An executable package is your automation packaged within a single ZIP file. It is intended to be:
- Self contained. It contains all your automation code (scripts, workitems, template images), your data (for example MS Excel sheets), configuration file and anything else needed to execute the automation.
- Executable out of the box. To run your automation simply unzip it and execute the start script or pass the package to an installed Robot instance. For automation on clean environments the package may even contain its own Robot instance and Java.
- Secure. You may encrypt the automation code to hide sensitive information.
- Redistributable and manageable. You may distribute packages to other users to perform the automation or may have a RAP system to do it for you. Even if you don't have RAP you may still use the RAP Agent to manage the packages on your local machine.
Executable packages are supported since Robot release 7.
2. Creating a Package
As of release 7.0 packages are read-only snapshots of your automation environment. Editing of an existing package is not supported. You may only create it anew. This may change in the future.
To create a package open the Build Executable Package wizard using one of the following options:
Ctrl+Ein the main Robot GUI
- Select the Script→Build executable package menu item
- The menu item is also present in right click context menus of a script or workitem.
The first screen selects the script (.tpr, .java) or a workitem (.xml) to be executed by the package:
Do not worry if your script or workitem depends on other scripts or workitems within the same project. The wizard always packages the whole project save for a few folders containing runtime data, such as reports and Image Doctor data. This has a few important consequences:
- Keep your projects small. Use separate projects for different automated tasks.
- If your code depends on external data such as for example MS Excel sheets, store the file(s) in your project and update your code to access them using a relative path.
- Consider encryption if there is anything sensitive in your project.
The second screen sets input parameters of the selected workitem or script:
- Workitems declare their parameters in the Workitem Editor.
- Scripts do not declare parameters. The screen will however list names of variables declared by the script through the Var command and you may optionally override their values. This will have the same effect as fixing the values through the -v/--variable CLI option.
The third screen populates the package attributes:
There are obvious fields such as the package display name, description, author and version. There are a few optional flags allowing to restrict the target environment such as the minimum Robot version and the operating systems the package may execute on.
- Minimum Robot version is typically enforced when the automation relies on a certain feature delivered in the specified release. It's safer to set it on if you are not sure. If you select the Full package type later the flag will be ignored anyway because a Robot instance will be included in the package.
The fourth screen defines the package type:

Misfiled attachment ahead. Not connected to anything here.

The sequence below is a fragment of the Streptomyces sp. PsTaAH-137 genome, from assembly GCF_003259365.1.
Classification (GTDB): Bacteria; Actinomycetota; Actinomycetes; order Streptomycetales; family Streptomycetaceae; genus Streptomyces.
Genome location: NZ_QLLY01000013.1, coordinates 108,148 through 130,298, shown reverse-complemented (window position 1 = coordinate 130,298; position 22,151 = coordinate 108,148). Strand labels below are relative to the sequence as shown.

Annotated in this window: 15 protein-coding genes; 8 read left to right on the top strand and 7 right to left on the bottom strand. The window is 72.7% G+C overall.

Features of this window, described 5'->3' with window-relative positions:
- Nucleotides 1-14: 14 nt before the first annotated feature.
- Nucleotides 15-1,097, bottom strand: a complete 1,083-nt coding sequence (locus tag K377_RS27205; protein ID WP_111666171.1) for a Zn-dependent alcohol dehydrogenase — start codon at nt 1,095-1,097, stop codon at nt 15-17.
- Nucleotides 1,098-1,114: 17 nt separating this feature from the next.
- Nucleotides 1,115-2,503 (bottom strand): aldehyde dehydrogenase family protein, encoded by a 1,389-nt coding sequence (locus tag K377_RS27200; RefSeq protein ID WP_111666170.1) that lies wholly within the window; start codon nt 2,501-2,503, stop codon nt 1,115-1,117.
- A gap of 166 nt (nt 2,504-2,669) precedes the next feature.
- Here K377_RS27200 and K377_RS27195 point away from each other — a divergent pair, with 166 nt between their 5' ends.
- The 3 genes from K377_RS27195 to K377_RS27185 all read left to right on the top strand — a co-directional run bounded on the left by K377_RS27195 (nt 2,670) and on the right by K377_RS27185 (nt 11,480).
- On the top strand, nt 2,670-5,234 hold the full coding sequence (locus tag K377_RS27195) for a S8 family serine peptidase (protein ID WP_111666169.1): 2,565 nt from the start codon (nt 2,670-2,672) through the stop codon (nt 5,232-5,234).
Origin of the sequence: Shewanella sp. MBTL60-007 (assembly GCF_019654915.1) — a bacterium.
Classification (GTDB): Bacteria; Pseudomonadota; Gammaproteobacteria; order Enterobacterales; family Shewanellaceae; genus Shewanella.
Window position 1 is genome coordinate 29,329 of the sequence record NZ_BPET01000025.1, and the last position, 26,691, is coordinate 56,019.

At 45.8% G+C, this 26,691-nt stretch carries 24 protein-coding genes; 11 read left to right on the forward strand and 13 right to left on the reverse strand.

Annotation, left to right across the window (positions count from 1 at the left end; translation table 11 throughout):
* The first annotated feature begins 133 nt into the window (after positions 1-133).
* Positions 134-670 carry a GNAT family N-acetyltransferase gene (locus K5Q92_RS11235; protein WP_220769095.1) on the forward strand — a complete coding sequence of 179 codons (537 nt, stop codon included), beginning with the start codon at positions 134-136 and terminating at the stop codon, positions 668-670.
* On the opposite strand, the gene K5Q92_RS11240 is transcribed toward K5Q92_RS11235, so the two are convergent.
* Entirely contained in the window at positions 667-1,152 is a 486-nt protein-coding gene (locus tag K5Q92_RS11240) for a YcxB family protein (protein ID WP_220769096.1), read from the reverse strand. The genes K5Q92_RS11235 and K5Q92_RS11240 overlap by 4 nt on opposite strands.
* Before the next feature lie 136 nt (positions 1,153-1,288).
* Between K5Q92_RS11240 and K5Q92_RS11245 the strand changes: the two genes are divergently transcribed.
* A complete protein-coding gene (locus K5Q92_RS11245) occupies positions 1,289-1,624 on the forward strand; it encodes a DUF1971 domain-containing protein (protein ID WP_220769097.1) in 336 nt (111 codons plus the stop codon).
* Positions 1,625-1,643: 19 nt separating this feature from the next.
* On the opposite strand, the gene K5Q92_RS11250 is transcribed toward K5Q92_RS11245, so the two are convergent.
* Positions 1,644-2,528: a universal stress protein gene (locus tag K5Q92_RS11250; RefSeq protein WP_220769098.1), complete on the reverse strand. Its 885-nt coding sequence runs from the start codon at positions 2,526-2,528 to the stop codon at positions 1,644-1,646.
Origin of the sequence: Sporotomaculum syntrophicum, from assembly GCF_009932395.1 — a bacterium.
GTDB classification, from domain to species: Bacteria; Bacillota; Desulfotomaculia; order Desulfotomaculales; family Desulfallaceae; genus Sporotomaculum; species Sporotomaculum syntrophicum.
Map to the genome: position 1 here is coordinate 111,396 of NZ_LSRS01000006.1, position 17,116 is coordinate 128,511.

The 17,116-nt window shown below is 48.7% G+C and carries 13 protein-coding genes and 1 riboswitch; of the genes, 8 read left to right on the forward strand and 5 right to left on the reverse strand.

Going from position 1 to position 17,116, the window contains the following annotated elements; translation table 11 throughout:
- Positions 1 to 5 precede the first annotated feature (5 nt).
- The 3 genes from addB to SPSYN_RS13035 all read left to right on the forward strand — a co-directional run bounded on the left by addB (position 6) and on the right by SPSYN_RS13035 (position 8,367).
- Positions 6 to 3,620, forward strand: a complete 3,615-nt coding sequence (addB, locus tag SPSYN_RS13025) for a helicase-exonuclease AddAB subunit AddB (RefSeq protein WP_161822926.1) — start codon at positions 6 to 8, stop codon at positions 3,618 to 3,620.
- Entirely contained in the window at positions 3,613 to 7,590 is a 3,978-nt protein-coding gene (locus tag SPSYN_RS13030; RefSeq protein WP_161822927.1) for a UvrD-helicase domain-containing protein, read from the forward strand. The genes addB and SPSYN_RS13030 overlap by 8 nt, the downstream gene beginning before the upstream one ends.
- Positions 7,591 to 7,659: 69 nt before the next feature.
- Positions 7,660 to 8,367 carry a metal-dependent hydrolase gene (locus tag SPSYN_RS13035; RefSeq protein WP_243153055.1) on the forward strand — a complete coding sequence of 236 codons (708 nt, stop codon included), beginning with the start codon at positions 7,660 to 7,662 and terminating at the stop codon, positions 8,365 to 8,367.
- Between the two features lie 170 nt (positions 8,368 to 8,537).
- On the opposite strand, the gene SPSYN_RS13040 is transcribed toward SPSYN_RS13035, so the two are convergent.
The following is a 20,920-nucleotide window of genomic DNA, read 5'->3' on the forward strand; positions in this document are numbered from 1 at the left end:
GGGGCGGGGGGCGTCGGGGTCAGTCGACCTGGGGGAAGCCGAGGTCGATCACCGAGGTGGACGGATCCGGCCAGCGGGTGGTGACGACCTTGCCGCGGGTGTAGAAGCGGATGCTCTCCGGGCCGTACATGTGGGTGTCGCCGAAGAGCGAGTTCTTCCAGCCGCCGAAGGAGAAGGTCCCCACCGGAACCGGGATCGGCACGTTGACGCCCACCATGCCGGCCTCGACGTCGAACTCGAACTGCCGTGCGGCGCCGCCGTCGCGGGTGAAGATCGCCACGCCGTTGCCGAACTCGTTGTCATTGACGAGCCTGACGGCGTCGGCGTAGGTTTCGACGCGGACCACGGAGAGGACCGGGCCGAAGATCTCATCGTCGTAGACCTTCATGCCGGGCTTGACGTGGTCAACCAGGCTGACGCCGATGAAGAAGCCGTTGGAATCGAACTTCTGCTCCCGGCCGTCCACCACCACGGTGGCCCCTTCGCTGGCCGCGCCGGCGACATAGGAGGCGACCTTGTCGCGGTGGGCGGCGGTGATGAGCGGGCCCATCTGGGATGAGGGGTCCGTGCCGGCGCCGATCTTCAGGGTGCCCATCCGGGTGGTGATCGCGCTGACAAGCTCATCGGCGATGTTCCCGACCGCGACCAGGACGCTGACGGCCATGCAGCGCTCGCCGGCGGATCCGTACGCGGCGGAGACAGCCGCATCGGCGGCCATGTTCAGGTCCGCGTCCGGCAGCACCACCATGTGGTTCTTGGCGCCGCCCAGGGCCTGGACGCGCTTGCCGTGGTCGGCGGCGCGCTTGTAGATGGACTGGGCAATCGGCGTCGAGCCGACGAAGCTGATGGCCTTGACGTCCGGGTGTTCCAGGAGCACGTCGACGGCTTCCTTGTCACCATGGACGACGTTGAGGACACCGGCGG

- Lightweight packages contain the project only. They are typically very small because their size is subject to the volume of your code, component images and data. They can be executed only on machines with Robot properly installed and configured. There's no need to tell the package where Robot is - it will look it up by reading the Robot configuration file which is at a well known location. The disadvantage of this package type is that if your automation relies on an optional component such as a plugin or a custom Java library you must install it on the target machine the same way.
- Full packages contain a copy of your Robot instance. If you installed a plugin or saved some files into its installation folder they will be packaged as well. A Java instance may be optionally added too to create a package for machines without Java installed. The disadvantage of this solution is size - a full package with Robot, Java and a bulky plugin such as Chromium may easily exceed 500 MB. As Java and some plugins such as Chromium are OS specific the package will also works on one OS only.
The screen offers a few additional settings. You may optionally encrypt the project inside the package. The Robot configuration file can be also added to ensure that the target Robot instance will behave the same way as the source one.
If the selected type is Full the next screen will be Java:
It is possible to package only Java which was installed as a Robot plugin. If you haven't installed it select Install. Installation of Java for packaging purposes doesn't require restart so you will be able to go back to the wizard.
The last screen specifies the target package file:
If you have the RAP Agent installed the screen will suggest you to put it to the agent storage. This will make it instantly available for sharing and execution in the agent window.
The package will be created after you hit Finish. If you peek inside the zip file it will look like this:
The files are as follows:
- Your project is stored in the
project.zipfile which may be encrypted.
- The Robot instance including Java is in the
package.propertiesfile stores the package attributes.
rap/folder is an internal stuff to ensure compatibility with the RAP system.
start.shfiles are start scripts.
3. Executing a Package
The package can be executed in three ways:
- Unzip the package on your hard drive and run the
start.batscript (MS Windows) or
start.sh(Mac OS, Linux/Unix). The script will look up the Robot instance depending on the package type (internal/external) and pass it all the necessary parameters.
- Pass the ZIP file to an already installed Robot instance through the -r/--run CLI option. If the package is of the Full type the Robot and Java instances contained inside will be ignored.
- Execute the package through the RAP Agent.